This is the point where the Dice takes over. Although it clearly isn’t everybody’s perfect choice. Things like timing -, rider and input wise it is quite a step to get used to the Dice. Probably mostly due to the low bar pressure. Out of these four the Dash is much better at riding waves for instance. But when you get the hang of it, you understand why the Dice is made. When in the right wind, input and take off the power comes as strong as a proper C-kite can deliver. But than as smooth as a hot knife goes through butter. The pressure build up, particularly when being really wel powered up, is so smooth. And yes – on the contrary to a C-kite- the Dice (and all four kites in this test) can be depowered easily at any moment just by pushing the bar out. If you get it right it will reward you big time (currently it holds the WOO record). The designers at Duotone clearly did a good job tuning the Dice. We don’t like all things of Duotone. For example the lines on the bars are wearing out too quickly.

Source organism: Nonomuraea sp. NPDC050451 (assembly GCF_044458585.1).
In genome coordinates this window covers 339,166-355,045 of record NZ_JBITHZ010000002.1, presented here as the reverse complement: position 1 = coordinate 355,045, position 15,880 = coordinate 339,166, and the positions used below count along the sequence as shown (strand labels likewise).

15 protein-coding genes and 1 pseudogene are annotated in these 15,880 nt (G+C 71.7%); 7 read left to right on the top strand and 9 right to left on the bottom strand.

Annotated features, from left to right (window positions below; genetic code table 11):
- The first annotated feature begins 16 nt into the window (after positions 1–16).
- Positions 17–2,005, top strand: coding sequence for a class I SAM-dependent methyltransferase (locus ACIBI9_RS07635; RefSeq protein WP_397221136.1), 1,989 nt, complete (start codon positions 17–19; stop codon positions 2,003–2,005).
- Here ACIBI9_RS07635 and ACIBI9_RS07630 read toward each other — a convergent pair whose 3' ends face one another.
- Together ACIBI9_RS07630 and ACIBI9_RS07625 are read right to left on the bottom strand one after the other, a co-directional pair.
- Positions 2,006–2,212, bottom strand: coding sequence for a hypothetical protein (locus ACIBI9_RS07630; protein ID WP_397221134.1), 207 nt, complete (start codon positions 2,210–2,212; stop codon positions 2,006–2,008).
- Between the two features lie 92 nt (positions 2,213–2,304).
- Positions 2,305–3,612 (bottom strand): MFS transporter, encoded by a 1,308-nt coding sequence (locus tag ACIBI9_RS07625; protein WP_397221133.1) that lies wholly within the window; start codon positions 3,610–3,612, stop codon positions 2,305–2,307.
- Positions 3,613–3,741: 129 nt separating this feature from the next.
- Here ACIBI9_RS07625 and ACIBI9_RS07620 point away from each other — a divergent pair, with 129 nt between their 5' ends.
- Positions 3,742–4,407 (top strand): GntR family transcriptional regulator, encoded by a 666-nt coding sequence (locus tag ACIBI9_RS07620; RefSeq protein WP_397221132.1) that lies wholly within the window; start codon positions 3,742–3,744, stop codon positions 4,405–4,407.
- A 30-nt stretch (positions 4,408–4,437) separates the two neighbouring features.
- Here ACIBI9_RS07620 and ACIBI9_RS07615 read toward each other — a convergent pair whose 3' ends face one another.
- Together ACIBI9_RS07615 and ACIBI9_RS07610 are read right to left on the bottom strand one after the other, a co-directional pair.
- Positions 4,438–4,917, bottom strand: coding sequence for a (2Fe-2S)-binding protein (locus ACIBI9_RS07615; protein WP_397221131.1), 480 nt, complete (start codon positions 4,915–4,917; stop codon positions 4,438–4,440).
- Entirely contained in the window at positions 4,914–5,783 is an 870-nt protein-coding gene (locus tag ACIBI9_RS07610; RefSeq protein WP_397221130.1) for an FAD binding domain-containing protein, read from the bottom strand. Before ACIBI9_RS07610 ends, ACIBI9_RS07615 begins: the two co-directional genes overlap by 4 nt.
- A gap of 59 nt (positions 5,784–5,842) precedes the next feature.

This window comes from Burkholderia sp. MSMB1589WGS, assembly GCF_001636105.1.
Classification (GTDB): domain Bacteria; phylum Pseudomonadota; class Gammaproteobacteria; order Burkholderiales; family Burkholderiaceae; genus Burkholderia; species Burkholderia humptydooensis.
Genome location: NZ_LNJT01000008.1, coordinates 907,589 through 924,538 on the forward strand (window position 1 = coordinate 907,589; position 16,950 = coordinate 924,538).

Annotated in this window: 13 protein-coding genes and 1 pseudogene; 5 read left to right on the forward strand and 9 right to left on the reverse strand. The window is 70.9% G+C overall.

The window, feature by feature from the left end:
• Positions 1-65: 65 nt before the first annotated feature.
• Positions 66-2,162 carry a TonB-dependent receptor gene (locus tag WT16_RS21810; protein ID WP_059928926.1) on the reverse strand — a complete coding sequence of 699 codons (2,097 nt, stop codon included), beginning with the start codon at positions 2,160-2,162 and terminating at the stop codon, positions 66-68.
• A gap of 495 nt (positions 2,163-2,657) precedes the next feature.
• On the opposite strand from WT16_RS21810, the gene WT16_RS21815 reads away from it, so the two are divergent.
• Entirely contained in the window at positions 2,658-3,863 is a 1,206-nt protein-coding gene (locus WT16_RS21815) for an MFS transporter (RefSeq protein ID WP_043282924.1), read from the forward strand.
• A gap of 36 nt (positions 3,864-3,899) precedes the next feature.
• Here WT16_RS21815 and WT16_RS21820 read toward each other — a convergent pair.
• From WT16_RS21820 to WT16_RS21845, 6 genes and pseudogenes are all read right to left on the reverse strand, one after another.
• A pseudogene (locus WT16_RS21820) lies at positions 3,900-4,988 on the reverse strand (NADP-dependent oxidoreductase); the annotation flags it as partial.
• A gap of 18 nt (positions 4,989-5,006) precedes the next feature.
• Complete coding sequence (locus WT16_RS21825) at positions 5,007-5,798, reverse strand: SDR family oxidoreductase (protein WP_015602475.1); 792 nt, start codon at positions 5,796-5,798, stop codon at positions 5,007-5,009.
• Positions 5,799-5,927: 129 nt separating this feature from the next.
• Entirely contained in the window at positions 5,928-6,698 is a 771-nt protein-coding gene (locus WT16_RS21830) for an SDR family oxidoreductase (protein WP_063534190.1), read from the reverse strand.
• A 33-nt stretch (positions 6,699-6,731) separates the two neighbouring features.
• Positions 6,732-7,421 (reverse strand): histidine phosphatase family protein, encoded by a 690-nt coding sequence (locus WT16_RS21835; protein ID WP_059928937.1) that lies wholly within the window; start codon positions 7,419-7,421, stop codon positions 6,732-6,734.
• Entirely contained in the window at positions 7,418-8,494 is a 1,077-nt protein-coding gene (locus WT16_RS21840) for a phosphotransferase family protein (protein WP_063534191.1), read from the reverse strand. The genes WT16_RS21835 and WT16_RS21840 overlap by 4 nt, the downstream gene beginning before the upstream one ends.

Now about the 12th version of the F-one Bandit. We struggle. We struggle to understand what to make of it. First of all the bar pressure is much higher and seconds it is slower than the Dash and the Dice. Which does make it easier to feel where the kite is. This is how it gives a certain confidence to the (intermediate) rider. Mellow maybe the right verdict, This isn’t liked by all riders. It turns rather easy around its axis and jumping is more easy over the Dice. But a more experienced rider who is pushing the Bandit to it’s limits will get a kite that is rather trying to ease down all input. Sadly the bridle eating pulleys (and already rusty) are still in use on this 12th edition. We did manage to pull of some really high jumps on it. The 12th version is much like the 11th. But there is one clear change. F-one has changed the back line connection. We are not sure if this is a succes. There are two options; heavy bar setting or even more heavy. Numerous time we tried the Bandit at different power setting. Mostly because we couldn’t find its sweet spot setting. What wasn’t helping that -even very depowered- the Bandit would give some sort of back stall feed back. The Bandit is the lightest of the kites we tested, but that is not clearly felt. Like we did something wrong. We have some Bandit owners among our test team. But they didn’t seem to fall in love with the newest version. We contacted a couple of other long-term Bandit riders (who don’t ride other brands but just to get the answer about the pros and cons from version to version). Two out of the three riders we contacted answered that we are crazy and that -of course- the newest version is the best. And the third? Unhappy about the new back line connection….Let’s see how the comments (below this review) will turn out.